Theoretical description of electron transport in solids is important in radiation physics, electron lithography, electron-probe microanalysis, analytical electron microscopy, and surface analysis by Auger electron spectroscopy (AES) and X-ray photoelectron spectroscopy (XPS). In these and other applications, the trajectories of electrons in a solid are generally modified by single and multiple elastic-scattering events. An evaluation of the effects of elastic scattering on the process of interest requires knowledge of the cross sections for electron elastic scattering by the constituent atoms of the particular solid. Although calculated and measured electron elastic-scattering cross sections are available in the literature for selected elements and a limited number of electron energies, this information is incomplete and insufficient for general use.

NIST released Version 1.0 of the Elastic-Electron-Scattering Cross-Section Database (SRD 64) in 1996. This version provided differential and total elastic-scattering cross sections for elements with atomic numbers from 1 to 96 and for electron energies between 50 eV and 9999 eV in steps of 1 eV. These cross sections were calculated using the Thomas-Fermi-Dirac potential to describe the interaction between an electron and an atom, and using both relativistic and non-relativistic models. This version was designed for analyses of the transport of signal electrons in AES and XPS although it could, of course, be used for other applications.

Version 2.0 of the database was released in 2000. In this version, the upper electron-energy limit was extended to 20 keV, and phase shifts and transport cross sections were also provided. The elastic-scattering cross sections, phase shifts, and transport cross sections, however, were obtained only with a relativistic model because this was believed to be more reliable than the non-relativistic model.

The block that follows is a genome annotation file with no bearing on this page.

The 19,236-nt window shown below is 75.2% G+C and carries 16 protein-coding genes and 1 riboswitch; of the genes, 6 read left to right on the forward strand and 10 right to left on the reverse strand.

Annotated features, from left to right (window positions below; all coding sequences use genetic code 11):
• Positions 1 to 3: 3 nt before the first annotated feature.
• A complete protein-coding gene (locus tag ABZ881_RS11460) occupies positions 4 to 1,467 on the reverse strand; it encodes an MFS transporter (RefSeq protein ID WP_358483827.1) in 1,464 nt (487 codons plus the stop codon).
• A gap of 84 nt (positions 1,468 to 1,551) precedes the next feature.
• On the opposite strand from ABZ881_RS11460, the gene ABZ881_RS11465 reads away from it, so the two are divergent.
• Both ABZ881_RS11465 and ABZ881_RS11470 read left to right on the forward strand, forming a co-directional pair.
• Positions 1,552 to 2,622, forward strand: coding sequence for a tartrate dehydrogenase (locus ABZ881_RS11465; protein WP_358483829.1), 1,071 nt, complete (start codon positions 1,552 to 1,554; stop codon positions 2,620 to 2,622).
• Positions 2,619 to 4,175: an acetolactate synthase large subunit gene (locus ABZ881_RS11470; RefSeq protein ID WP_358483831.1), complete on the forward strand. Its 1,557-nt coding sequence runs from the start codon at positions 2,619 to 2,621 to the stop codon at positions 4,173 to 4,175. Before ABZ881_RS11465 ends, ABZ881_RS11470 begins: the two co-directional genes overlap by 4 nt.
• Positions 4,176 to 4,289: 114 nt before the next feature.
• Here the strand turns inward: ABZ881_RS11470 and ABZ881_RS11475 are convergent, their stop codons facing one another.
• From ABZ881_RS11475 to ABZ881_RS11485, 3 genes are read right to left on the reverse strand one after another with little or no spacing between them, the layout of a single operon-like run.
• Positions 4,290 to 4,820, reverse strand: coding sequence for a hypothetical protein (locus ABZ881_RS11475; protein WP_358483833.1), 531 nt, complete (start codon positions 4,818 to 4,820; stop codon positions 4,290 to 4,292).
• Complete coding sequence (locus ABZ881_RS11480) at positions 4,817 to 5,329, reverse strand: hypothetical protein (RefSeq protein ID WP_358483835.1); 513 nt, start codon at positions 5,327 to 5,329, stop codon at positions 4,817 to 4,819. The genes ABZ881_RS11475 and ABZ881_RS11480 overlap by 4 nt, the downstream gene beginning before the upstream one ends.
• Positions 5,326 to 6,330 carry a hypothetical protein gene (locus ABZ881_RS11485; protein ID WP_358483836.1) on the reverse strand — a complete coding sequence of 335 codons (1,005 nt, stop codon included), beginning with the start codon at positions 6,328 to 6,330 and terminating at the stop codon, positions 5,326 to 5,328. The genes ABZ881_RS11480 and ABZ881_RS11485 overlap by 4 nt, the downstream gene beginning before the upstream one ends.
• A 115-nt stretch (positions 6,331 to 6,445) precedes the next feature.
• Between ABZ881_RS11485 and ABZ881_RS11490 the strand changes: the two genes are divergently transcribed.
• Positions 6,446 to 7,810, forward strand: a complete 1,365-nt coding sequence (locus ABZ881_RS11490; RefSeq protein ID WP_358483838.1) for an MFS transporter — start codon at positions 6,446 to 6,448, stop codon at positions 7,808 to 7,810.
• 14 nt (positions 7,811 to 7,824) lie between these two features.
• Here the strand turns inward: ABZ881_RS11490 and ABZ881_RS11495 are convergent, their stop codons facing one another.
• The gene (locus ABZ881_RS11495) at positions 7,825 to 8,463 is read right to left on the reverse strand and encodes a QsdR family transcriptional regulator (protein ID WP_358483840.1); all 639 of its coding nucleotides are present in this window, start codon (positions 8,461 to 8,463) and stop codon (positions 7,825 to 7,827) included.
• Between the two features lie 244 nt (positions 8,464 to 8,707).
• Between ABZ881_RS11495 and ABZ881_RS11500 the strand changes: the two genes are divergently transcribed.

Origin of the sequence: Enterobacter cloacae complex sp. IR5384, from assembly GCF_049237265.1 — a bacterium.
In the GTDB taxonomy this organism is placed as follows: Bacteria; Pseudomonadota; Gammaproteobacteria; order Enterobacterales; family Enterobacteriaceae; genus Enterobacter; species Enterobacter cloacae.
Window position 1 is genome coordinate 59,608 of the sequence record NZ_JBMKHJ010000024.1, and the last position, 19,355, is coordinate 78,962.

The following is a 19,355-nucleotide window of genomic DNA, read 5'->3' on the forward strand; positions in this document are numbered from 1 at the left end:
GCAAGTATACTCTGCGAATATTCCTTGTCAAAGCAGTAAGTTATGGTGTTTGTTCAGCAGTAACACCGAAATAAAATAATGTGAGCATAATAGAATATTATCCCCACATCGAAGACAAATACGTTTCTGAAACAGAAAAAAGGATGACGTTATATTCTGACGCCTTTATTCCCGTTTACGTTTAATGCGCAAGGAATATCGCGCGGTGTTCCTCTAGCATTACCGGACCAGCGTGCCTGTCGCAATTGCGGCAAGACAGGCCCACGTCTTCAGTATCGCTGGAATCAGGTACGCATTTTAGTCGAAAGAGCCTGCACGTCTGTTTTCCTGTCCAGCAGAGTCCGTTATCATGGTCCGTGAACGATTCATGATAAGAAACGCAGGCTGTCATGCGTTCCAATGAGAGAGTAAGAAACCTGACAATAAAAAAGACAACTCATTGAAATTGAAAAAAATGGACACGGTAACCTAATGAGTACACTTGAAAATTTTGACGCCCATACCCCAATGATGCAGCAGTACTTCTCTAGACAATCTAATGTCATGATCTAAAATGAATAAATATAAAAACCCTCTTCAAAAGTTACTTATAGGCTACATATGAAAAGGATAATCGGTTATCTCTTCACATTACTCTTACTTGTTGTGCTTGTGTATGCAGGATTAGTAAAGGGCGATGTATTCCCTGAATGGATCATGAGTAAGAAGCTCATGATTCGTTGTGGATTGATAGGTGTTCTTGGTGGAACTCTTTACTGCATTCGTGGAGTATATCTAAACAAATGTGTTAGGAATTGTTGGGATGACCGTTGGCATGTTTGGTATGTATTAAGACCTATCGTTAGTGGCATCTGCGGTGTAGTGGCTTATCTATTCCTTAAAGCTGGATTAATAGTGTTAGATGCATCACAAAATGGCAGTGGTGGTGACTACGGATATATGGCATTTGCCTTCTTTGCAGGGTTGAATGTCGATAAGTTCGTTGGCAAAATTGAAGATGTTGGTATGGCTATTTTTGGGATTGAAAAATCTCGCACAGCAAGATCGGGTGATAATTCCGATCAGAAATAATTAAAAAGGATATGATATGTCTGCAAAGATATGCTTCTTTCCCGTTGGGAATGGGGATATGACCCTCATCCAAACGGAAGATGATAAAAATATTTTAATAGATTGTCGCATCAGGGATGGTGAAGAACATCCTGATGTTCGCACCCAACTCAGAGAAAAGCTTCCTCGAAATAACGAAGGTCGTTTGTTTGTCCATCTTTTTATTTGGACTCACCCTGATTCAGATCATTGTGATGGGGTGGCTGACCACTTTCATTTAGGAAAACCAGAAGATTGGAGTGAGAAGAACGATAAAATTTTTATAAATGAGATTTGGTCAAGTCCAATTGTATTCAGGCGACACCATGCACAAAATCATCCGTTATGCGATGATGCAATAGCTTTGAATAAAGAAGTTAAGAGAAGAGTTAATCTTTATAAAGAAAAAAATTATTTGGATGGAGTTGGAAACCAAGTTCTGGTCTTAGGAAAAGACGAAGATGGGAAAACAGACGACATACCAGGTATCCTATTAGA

Version 3.0 of the database was released in 2002 and contained two major changes. First, the differential elastic-scattering cross sections, total elastic-scattering cross sections, phase shifts, and transport cross sections were calculated from a relativistic Dirac partial-wave analysis in which the potentials were obtained from Dirac-Hartree-Fock electron densities computed self-consistently for free atoms. This potential is believed to be more reliable than the Thomas-Fermi-Dirac potential used previously [1]. Differences in elastic-scattering cross sections and transport cross sections resulting from this change of potential were described in a review article [1].

In addition, it is possible in Version 3.0 to create and/or print files illustrating variation of differential elastic-scattering cross sections versus scattering angle for one or more elements or for one or more energies. Some of the database screens were redesigned as a result of the increase in the upper electron-energy limit to 300 keV.

Version 3.1 of the database, issued in August, 2003, contains two corrections to Version 3.0. First, a numerical mistake was found in the calculation of differential cross sections for a small number of elements and energies (e.g., F at 300 eV). Second, the routine used for interpolations between differential cross sections at certain scattering angles was found to be inadequate in the vicinity of deep minima in the differential cross sections (e.g., Cu at 319 eV). The libraries of cross-section data and the software have been revised to correct these problems.